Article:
Army veteran Casey Turner, 36, of Bucoda, Wash., returned from Iraq in 2007, to recover from a gunshot wound he received during a patrol in a war zone.
A month later, the rest of his unit was killed in an ambush.
“Because of my experiences in Iraq, I developed PTSD,” he said. “But instead of getting treatment, I developed a bad methamphetamine habit that eventually cost me my home and my family.”
Turner was the guest speaker on Wednesday during a special event to celebrate the fifth anniversary of the Thurston County Veterans Court in Washington state.
Turner graduated from the program in November. He’s now attending South Puget Sound College and has three years of sobriety.
He credits the changes in his life to Veterans Court.
“It’s really kind of a savior,” Turner said in an interview with The Olympian. “... As long as you put in the effort, they’re going to help you with everything you need.”
Thurston County Veterans Court was established on July 23, 2009, and was the 11th of its kind in the country.
Today, there are more than 160 such programs, organizers say.
It is one of six therapeutic courts that are funded by Thurston County’s one-tenth of one percent Treatment Sales Tax, and was designed to serve veterans or active-duty military involved in Thurston County criminal justice who meet certain factors, such as mental health diagnosis and motivation to make lifestyle changes.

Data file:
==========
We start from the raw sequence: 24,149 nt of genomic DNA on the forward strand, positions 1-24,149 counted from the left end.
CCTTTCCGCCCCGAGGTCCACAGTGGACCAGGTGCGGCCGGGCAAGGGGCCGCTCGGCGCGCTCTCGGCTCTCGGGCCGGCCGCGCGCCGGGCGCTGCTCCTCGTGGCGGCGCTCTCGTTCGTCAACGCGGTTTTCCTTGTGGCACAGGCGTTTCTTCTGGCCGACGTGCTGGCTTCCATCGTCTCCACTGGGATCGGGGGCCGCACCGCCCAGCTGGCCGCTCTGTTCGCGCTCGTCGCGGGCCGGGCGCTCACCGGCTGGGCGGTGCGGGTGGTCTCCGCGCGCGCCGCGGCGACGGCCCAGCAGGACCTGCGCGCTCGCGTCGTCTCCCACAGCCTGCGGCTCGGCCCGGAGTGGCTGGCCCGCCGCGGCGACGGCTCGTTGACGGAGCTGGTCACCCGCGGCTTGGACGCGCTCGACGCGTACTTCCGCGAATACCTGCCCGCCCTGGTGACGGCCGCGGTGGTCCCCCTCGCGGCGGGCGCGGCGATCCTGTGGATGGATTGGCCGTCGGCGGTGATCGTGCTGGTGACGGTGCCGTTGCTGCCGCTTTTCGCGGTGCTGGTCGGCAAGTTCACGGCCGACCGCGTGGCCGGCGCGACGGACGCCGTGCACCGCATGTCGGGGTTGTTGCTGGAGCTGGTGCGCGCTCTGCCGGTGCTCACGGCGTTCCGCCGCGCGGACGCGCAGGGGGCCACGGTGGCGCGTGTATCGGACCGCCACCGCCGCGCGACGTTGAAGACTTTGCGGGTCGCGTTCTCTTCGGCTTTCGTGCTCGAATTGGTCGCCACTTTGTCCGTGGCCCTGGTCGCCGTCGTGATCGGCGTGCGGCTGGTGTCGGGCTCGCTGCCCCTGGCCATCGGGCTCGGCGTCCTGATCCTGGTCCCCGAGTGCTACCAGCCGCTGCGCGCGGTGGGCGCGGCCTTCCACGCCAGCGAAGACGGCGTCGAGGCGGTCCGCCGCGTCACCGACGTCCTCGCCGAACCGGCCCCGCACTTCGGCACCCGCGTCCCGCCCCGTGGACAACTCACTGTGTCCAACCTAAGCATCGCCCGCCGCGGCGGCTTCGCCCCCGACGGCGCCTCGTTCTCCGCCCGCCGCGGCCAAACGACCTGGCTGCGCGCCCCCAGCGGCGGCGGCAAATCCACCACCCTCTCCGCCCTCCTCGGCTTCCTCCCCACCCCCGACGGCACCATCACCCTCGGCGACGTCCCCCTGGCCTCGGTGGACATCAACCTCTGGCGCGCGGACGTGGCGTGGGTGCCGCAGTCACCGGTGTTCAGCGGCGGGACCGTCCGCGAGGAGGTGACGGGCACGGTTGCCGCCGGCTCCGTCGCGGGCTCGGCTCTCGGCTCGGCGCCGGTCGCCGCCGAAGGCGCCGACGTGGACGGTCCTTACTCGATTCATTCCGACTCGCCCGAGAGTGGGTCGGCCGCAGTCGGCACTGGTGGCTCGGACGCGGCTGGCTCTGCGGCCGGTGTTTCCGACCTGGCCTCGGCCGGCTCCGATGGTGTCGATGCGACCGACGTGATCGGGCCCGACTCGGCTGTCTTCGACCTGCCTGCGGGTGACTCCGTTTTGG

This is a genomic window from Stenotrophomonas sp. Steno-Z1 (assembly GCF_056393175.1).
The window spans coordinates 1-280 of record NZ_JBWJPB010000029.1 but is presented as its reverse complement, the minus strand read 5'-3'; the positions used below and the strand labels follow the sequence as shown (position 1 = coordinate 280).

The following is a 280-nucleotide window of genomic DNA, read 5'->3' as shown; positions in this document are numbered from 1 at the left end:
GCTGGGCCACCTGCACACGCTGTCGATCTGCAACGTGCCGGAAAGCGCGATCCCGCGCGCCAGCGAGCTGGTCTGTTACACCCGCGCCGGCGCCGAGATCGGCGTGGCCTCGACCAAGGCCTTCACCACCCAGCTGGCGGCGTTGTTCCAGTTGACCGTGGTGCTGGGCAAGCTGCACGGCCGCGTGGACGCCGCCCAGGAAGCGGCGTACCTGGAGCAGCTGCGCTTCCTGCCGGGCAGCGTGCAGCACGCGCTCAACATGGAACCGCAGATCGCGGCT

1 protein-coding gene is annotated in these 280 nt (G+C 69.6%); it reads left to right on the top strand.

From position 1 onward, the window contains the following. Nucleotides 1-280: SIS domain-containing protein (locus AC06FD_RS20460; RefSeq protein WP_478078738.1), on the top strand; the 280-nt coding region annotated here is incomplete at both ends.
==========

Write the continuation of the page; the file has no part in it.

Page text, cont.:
“It’s been a great experience,” said Army veteran Matt Fluetsch, 30, of Rainier, who has been in the program for about a year due to a domestic violence charge. “Just the fact that I’m able to get the care that I’ve needed to move forward.”
District court judge Brett Buckley, who presides over Veterans Court, said the goal is to hold veterans accountable for their behavior but also support them in their efforts to get sober, get treatment and find stability in their families.
“When we first introduced Veterans Court back in 2009, we were seeing more and more military veterans show up in court clearly struggling with military-related PTSD, other mental illness, and sometimes drug and alcohol addiction,” he said. “We knew that simply punishing them and churning them through the system wouldn’t address the underlying causes of their problem behavior.”
Since the program’s inception, 43 people have participated in the program, and 24 have graduated, according to a news release from Thurston County.
During Wednesday’s event, Turner recalled dark days in the fall of 2011. By then, he was medically retired due to his physical injuries, but he still hadn’t received help for PTSD.
“I was living in my truck, and my biggest worry was getting a blanket because it was getting cold out,” he said. “...My wife had become scared of me and filed a restraining order in family court.”
Turner said he violated the order, was arrested and referred to Veterans Court. He violated a no contact order again, and spent about 30 days in jail.
“I knew that I would have to take the harder road dealing with my PTSD and substance abuse if I wanted to get my life back on track,” he said. “If I continued the way I was going, I knew my life would continue to be homeless and abusing drugs.”
As part of his conditions for Veterans Court, Turner completed PTSD and substance abuse treatment programs, took a parenting class, underwent random drug tests and took a yearlong class on domestic violence.
“I felt that the people of Veterans Court were there to help me, not make my life difficult,” he said.
Turner recently signed up to serve as a mentor for the program. He’ll serve as a sounding board, and help guide participants through the program.
“This court addresses reasons behind why you might have broken the law, and they really try to help resolve those issues,” he said.